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Northern Malaysian States Expected To Be The Hottest Until May

On 10 March, the Malaysian Meteorological Department recorded a temperature of 38.5°C at Chuping, Perlis.

Cover image via The Malay Mail Online

The Malaysian Meteorological Department, announced on 14 March, that the recent hot spell is caused by the Equinox phenomenon which is expected to last till the end of the first quarter of 2016

Image via News Asia One

The statement also explained that equinox is an astronomical event that occurs yearly and is what makes the months of March and April hotter than the rest of the year.

Equinox is defined as the time when the sun crosses the plane of the Earth's equator, making both day and night of equal length.

The phenomenon hits the earth twice a year, yearly, on 20 or 21 of March or 22 or 23 of September. In 2016, the equinox is expected to peak on 20 March and 22 September.

The condition also results in a drop of rainfall of between 20 to 60% for most areas in the country, pushing the normal temperature by 0.5 to 2.0 degree Celsius.

While stressing on the importance of taking precautions to battle the heat, the Meteorological Department also named a number of northern states that are expected to face the brunt of the extreme weather

Kedah, along with other northern states might face some of the hottest days of the year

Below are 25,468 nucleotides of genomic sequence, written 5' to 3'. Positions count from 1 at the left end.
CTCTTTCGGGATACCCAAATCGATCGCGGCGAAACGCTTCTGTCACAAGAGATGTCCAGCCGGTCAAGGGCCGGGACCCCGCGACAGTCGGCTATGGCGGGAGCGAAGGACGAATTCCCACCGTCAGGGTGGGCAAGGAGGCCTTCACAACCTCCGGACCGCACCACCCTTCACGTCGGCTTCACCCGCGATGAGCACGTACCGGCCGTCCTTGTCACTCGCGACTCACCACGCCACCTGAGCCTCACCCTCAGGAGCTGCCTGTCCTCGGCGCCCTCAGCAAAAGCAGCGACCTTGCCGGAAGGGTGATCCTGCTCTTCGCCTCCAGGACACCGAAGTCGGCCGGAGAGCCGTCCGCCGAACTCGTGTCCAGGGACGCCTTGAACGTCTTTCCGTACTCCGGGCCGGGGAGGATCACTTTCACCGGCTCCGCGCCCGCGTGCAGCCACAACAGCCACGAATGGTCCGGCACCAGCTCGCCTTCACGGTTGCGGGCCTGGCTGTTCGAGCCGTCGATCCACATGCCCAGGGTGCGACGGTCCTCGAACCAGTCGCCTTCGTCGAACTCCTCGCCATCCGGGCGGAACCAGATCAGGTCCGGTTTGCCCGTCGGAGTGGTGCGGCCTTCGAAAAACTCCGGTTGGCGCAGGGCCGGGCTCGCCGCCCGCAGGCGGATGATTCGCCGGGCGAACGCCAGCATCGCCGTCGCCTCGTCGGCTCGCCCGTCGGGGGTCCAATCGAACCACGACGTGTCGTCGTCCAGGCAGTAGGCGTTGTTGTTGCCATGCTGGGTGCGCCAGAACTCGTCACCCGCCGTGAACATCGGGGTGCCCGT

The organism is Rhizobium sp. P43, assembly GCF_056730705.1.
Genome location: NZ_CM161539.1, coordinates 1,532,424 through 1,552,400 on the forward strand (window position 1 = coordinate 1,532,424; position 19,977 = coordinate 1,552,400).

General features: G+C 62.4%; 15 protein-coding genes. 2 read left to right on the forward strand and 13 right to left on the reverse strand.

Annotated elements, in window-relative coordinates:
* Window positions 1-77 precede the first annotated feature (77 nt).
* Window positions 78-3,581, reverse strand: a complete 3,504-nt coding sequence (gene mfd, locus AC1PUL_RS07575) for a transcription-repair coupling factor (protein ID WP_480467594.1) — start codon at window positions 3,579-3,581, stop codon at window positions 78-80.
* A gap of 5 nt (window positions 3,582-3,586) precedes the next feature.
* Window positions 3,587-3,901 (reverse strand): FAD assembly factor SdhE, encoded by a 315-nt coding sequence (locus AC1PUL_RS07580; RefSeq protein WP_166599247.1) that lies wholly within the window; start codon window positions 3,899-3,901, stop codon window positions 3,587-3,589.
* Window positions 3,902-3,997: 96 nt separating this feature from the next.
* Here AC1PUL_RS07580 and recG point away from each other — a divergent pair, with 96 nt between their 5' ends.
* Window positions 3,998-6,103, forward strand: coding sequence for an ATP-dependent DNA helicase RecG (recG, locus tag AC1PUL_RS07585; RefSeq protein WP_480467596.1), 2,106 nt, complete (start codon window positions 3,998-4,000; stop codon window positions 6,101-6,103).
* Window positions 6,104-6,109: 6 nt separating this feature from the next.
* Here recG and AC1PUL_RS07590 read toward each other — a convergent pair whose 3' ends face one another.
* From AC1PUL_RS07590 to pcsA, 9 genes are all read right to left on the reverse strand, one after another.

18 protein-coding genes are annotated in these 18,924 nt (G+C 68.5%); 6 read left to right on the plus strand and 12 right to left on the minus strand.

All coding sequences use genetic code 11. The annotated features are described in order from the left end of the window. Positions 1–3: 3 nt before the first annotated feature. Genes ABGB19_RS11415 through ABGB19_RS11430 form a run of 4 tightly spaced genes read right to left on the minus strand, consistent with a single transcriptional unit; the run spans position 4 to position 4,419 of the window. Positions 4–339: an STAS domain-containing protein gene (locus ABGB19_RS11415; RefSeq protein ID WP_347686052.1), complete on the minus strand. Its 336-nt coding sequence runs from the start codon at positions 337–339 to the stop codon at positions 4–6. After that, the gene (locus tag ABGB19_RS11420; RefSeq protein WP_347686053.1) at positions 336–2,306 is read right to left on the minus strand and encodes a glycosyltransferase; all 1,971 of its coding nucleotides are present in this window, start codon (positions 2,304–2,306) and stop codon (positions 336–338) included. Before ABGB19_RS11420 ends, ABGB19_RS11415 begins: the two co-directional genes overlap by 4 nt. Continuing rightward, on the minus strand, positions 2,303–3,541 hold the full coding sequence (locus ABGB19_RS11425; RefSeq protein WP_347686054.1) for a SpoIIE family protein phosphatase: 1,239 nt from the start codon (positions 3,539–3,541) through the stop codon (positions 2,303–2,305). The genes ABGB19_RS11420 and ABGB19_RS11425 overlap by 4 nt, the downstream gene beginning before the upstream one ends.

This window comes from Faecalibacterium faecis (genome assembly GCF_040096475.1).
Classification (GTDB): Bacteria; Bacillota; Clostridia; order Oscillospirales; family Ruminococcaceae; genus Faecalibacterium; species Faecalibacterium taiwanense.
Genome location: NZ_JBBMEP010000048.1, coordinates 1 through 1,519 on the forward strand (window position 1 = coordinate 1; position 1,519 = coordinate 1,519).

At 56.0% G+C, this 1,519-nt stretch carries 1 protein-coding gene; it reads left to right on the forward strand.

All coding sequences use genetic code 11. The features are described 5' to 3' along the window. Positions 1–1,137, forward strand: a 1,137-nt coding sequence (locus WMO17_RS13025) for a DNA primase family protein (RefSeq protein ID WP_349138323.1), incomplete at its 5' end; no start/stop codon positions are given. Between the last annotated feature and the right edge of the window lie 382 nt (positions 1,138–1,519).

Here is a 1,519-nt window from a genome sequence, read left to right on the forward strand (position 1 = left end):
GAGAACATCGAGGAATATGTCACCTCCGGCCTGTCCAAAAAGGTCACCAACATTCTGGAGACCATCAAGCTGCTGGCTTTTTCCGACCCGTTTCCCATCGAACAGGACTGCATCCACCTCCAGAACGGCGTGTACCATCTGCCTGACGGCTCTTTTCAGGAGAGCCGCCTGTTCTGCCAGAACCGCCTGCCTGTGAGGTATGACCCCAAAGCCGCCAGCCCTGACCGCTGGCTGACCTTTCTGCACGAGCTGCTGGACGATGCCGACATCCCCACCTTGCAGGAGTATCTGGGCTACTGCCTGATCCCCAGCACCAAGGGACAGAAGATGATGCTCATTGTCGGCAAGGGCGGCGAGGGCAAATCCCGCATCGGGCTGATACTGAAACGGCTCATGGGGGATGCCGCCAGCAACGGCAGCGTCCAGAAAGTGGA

Image via The Malaysia Site

The Malaysian Meteorological Department has declared a heat wave in the northern part of the peninsula after five straight days of above normal temperatures.

Sources said the temperature had exceeded 35 degrees Celsius between Monday and yesterday.

The worst-hit states were Kedah, Perlis and Penang with Chuping, Perlis, recording 38 degrees Celsius yesterday, the highest in the country.

A source said the department had noticed worrying trends with temperatures near but not equalling the 1997 El Nino phenomenon average temperature of 40.1 degrees Celcius from March to April that year.

themalaymailonline.com

According to the source, the heatwaves could last for 30 to 40 days, bleeding into the month of May until the arrival of the southwest monsoon rains

"The monsoon will bring relief from the heat between May and September and the temperatures can be expected to remain relatively stable after that," added the source, as reported by The Malay Mail Online.

Meanwhile, Science, Technology and Innovation Minister Datuk Wilfred Madius Tangau said that the nights in Klang Valley are expected to be hotter throughout the heatwave season

He said if the rain continued to stay away, then Kedah, Perlis and Penang could record even higher temperatures.

“As for the Klang Valley, the nights will be hotter than usual,” he said.

Malaysians, especially senior citizens and children, should take precautions when engaging in outdoor activities. “Drink more water to prevent dehydration,” he said.

Tangau said the hot and dry weather was projected to ease by the end of the month following the inter-monsoon season where there would be more rain and thunderstorms in the evening.

thestar.com.my

Till May...

Image via Giphy

On a separate note, Southeast Asia could see the beginning of hazy days as the Indonesian government declared emergency due to forest fires in Sumatran islands:

Wondering why haze is a yearly occurrence in Malaysia? Read this: